By Heidi Kurpiela
Remember these words every time you gloss over the books on your home office shelves: labor of love.
Unless you're a celebrity who's just received a seven-figure book advance from Simon & Schuster for your ghostwritten memoir, publishing a book-be it fiction or nonfiction-can be downright vexing.
Before vanity presses took off and self-publishers started vying for niche markets, aspiring authors used to court agents and publishers, submit manuscripts, and keep their fingers crossed for months before receiving a response. Landing a book deal was a nail-biting endeavor contingent on a list of factors beyond mere writing prowess and subject matter. The process, according to some contemporary authors, is even more cutthroat today.
So where does that leave you, the educator, the business executive, the nurse practitioner, the mental health counselor, or software engineer? If you're ready to disseminate your knowledge on a particular topic, choosing where to pitch your book depends on your endgame, audience, and chutzpa.
Packaging a book proposal, then steering it in the right direction, is just as critical as penning the book itself. There are a variety of publishers at your disposal with different audiences and standards. And like books, no two are the same.
BEST FOR YOU IF: You've got writing chops, clout, or popularity. These are the big guns-Random House, Penguin Putnam, Simon & Schuster doesn't mean you can't aim high. If your objective is to gain recognition by lining the shelves of brick-and-mortar bookstores in shopping plazas across the country—and you've got the wherewithal to pitch multiple agents on a blockbuster topic with mass appeal—then a trade publishing house might suit you.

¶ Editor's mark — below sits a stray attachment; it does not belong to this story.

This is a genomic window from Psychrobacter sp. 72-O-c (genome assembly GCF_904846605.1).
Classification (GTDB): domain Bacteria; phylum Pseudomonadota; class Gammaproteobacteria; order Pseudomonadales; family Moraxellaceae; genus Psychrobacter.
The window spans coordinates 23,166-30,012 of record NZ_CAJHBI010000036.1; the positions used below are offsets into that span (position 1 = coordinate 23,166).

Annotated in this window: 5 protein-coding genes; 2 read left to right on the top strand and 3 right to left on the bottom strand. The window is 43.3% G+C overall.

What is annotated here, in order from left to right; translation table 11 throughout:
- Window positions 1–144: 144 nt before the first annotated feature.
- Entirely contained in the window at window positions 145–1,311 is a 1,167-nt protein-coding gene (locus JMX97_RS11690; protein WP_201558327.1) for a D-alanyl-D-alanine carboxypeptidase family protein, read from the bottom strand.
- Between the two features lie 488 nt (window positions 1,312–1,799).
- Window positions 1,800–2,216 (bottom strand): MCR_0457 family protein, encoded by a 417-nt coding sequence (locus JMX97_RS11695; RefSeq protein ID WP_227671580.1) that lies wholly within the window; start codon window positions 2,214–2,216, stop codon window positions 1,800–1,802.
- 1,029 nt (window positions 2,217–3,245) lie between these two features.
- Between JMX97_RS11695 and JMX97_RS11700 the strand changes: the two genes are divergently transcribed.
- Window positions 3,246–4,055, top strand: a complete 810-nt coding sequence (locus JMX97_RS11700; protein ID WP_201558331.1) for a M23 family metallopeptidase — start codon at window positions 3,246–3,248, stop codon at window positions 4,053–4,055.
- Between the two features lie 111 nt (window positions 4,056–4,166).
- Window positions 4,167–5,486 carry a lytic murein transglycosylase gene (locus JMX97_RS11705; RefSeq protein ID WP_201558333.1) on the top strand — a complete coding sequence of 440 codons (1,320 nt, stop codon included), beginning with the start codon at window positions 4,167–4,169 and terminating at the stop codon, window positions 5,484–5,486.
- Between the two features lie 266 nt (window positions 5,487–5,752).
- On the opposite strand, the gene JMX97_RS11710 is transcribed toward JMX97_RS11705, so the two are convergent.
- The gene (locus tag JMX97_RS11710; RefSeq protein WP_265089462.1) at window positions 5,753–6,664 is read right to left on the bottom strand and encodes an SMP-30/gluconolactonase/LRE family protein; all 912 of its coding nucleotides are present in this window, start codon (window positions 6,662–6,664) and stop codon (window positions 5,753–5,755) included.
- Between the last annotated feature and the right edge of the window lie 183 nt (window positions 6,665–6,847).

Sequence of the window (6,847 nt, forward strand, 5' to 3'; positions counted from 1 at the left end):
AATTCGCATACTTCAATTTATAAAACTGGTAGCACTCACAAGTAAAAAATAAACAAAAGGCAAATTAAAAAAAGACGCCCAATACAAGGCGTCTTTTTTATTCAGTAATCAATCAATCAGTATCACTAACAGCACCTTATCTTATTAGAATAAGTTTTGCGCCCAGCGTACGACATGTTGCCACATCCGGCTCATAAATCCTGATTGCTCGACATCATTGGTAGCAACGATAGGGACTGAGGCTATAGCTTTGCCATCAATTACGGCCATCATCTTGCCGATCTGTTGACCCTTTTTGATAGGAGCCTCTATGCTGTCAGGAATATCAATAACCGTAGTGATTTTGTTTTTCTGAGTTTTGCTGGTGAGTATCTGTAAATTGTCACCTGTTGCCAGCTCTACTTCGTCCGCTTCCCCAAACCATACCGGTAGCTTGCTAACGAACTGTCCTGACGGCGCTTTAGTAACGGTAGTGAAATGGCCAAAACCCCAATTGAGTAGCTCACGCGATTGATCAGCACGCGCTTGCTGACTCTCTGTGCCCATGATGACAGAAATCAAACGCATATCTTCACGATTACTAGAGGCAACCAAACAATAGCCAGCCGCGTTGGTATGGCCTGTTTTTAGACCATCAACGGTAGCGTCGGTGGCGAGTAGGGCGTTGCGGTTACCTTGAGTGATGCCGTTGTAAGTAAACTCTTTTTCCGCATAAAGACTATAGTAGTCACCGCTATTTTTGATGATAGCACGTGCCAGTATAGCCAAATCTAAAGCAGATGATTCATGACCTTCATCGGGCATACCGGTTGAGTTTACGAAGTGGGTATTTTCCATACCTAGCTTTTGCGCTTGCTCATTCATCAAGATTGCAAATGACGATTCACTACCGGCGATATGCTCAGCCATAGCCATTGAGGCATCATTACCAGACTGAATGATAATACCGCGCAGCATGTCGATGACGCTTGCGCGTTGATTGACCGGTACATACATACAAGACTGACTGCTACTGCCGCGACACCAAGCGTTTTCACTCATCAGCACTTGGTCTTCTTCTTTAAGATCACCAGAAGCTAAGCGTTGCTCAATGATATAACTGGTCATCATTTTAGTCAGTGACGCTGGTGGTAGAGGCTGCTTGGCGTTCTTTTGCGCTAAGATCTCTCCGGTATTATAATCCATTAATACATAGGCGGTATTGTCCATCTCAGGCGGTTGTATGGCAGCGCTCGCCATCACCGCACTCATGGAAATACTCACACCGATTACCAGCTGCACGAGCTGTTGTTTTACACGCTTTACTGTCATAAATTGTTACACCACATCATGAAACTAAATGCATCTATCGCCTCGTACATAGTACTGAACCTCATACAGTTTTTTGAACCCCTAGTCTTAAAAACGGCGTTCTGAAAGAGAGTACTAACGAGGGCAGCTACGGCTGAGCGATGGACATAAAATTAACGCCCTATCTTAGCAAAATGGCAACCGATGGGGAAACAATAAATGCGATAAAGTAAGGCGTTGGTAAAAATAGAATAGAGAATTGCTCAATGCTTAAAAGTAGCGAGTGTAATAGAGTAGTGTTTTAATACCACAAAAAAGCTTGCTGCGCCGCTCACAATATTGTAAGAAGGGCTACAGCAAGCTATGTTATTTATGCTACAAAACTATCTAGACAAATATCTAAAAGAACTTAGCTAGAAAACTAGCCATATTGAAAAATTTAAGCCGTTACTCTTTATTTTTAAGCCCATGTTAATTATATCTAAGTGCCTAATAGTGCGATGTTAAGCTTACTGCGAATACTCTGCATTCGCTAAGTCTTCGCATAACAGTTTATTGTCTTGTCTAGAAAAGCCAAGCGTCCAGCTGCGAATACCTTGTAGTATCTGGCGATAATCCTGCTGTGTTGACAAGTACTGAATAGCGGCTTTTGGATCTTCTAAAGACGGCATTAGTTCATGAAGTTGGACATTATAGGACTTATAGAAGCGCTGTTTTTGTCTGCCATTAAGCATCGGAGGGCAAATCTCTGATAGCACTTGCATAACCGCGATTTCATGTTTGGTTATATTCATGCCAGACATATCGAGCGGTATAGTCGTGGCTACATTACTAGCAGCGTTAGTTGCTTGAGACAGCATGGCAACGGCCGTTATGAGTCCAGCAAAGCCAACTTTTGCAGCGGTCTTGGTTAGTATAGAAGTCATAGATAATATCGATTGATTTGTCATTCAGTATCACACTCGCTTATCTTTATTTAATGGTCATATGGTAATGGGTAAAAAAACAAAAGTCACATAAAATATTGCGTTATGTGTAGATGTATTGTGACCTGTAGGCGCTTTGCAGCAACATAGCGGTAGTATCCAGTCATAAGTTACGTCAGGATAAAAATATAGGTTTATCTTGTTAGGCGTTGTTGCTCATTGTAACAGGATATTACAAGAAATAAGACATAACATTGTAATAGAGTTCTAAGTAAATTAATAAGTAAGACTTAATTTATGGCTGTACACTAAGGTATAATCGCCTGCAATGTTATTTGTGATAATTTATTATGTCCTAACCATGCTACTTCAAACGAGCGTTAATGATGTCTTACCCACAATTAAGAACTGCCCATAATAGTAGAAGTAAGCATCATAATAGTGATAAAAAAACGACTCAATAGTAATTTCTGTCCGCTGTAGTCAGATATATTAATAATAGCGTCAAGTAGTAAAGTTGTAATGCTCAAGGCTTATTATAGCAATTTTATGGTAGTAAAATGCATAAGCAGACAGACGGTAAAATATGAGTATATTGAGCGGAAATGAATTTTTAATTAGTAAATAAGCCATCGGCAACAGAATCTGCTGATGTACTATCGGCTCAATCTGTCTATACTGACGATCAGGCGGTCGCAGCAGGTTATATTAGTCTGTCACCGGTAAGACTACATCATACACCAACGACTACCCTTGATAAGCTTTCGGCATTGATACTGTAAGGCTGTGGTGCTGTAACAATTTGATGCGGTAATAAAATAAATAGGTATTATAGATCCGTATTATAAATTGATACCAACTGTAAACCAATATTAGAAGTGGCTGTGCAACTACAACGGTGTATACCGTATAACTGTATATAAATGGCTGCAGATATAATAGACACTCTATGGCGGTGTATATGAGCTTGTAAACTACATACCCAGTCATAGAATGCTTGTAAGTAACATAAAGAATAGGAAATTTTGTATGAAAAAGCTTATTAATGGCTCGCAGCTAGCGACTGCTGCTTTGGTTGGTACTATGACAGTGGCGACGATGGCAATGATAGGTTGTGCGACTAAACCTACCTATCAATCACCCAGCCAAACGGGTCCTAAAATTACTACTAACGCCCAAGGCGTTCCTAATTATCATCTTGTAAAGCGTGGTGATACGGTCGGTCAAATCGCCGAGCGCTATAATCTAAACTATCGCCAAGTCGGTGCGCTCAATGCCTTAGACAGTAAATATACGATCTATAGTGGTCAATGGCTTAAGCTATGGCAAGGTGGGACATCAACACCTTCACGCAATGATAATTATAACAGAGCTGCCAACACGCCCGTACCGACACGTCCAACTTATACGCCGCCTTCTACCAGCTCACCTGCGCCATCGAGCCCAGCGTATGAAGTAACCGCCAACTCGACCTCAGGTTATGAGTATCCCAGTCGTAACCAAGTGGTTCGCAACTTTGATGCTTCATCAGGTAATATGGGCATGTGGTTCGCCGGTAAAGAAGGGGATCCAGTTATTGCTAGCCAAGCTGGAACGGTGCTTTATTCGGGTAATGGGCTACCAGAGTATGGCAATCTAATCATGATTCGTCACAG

PROBABLY NOT FOR YOU IF: Your audience is so unique you wonder if Barnes & Noble has a section for your book. You want full control over your book's design and marketing plan. You can't imagine losing the rights to your work, and you aren't comfortable with multiple parties taking a piece of your sales figures.
WALDEN STORY: When Dr. Carolyn Chambers Clark, a faculty member in the Ph.D. in Health Services program at Walden University, set out to write Living Well with Menopause, her agent pitched the proposal to several large trade publishers before HarperCollins finally signed her. Chambers Clark, a board-certified holistic nurse practitioner, had already published a dozen textbooks on wellness education and enjoyed commercial success with her trade paperbacks on topics ranging from weight loss to leadership; so a book on menopause, which affects more than 50 million American women, was a relatively easy sell with her track record. The recipient of three Book of the Year awards from the American Journal of Nursing and a frequent source for daily newspaper reporters and magazine writers, Chambers Clark had the kind of risk-free résumé trade publishers look for. "I started writing textbooks because the books available for the courses I taught were never right," says Chambers Clark. "I went into the trade market because I thought I had new and different information to share, but no matter who's the publisher, you have to explain why the book is important."
TIPS FOR SUBMITTING TO TRADE PUBLISHERS